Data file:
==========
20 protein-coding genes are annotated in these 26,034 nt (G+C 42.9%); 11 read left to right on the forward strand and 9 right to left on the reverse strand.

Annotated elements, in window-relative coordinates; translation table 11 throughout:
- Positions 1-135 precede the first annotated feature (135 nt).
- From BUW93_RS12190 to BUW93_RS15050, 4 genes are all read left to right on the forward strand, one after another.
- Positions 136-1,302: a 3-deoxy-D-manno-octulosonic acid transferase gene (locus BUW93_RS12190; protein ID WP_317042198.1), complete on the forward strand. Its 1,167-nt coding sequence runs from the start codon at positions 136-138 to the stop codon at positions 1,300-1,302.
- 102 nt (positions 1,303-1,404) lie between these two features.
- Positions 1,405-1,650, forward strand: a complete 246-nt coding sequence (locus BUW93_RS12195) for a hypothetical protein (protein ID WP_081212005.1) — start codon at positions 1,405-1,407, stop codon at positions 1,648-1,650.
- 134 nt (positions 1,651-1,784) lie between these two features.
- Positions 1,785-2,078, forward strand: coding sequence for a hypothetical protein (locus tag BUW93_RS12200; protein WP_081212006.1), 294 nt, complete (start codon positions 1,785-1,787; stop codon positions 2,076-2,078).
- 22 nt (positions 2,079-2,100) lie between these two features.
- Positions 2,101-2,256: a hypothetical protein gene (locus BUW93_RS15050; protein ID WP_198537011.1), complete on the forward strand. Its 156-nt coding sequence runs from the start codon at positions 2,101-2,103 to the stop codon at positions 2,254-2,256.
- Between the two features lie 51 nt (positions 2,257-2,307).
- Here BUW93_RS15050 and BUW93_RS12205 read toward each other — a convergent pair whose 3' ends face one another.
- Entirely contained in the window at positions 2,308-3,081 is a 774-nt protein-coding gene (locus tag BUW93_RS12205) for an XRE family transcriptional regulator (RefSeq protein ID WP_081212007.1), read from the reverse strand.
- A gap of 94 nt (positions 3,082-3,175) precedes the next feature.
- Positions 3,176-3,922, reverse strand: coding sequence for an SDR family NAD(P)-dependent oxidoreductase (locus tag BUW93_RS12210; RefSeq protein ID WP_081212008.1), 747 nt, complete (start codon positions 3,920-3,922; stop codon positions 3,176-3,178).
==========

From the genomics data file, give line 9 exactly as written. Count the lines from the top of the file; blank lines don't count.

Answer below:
- Positions 1,785-2,078, forward strand: coding sequence for a hypothetical protein (locus tag BUW93_RS12200; protein WP_081212006.1), 294 nt, complete (start codon positions 1,785-1,787; stop codon positions 2,076-2,078).